The economy and education are hot topics this weekend in Albuquerque, New Mexico, where the self-described center-right Hispanic Leadership Network (HLN) is holding its regional conference.
With President Obama's popularity among Latino voters slipping of late, GOP leaders say there is opportunity to make some inroads.
During the 2008 presidential election, then-candidate Obama was credited for bringing a record number of Latinos to the polls. Recent polling, however, shows the president's approval rating among Latinos in decline.
Analysts point to the economy as part of the problem, with the unemployment rate in this group running about three points higher than the national average.
HLN held its inaugural conference in Florida in January. For the fall session, group leaders say they chose New Mexico for the southwestern regional conference for a couple of reasons, but one in particular: New Mexico elected the first Hispanic female governor in American history.
She is also a Republican. When she spoke to Fox News, Governor Susana Martínez pointed out that she was elected in a state where registered Republicans are outnumbered three to one.
Political watchers say if the incumbent cannot hold onto the key swing states of Colorado, New Mexico, Nevada and Florida in 2012, he'll be in trouble. All four states have large Hispanic populations.
HLN, a non-profit organization funded by the conservative American Action Network, is chaired by former Minnesota Senator, Republican Norm Coleman.
While in New Mexico covering the conference, Fox News talked to political operatives on both sides of the aisle about the Latino vote.
Norm Coleman/Former Minnesota Senator (R)
"They're pro jobs, they're pro family, pro America. And so this is an effort to outreach the conservative principles, talk to Hispanics, listen. Listen, and ultimately, I think, build a grassroots movement that will result in folks who share these values, providing direction for our cities, for our states and for our country."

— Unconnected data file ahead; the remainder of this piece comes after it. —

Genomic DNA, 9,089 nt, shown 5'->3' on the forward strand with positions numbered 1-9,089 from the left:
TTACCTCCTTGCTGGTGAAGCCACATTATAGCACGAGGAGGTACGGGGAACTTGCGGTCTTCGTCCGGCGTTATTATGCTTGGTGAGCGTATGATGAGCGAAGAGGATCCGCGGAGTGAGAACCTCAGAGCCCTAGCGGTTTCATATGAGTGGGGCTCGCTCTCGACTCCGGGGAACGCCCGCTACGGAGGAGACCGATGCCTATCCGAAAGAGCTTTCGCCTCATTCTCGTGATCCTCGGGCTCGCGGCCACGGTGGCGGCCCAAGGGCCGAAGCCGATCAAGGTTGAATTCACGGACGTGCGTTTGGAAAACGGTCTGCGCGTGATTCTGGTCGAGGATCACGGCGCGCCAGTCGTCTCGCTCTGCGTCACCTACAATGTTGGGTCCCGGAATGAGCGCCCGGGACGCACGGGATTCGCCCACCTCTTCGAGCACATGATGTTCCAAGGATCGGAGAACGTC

Gov. Susana Martinez / (R) NM
"I think what's important for us as the GOP is to make sure that we are having sincere and very honest and open dialogue and conversations with the voter, the Hispanic voter. Not just the rhetoric, and that's the thing I think that people are tired of. They're tired of hearing the rhetoric and they want to make sure that the message you give in the Hispanic community is going to be the very same message that you give in any other community."
Javier Gonzales/NM Democratic Party Chair
"The policies...of the Republican party...they're so contrary to the Hispanic values. Hispanic values are all about people taking care of our families, taking care of one another. And you have a Republican Congress and you have Republican governors, like Susana Martínez, and Governor [Brian] Sandoval in Nevada who are acting and playing out Republican policies that are contrary to those values of the Hispanic family, which is that we've got to care for each other , we have to make sure elderly are cared for, we have to make sure our kids have access to affordable education."
Professor Gabriel Sánchez/University of New Mexico
"I would look at it as turnout being the key issue. My view is, it's not like Latino voters are going to go scrambling to the Republican party in large numbers. It's really a question of, will the same number of Latinos turn out in 2012. Keep in mind we had a huge increase from '08 to 2012; about 10.2 million Latinos voted in that election. If we don't see anywhere near that number this time around, that's a problem for President Obama."
Alicia Acuña is a Fox News correspondent, based out of the Denver bureau.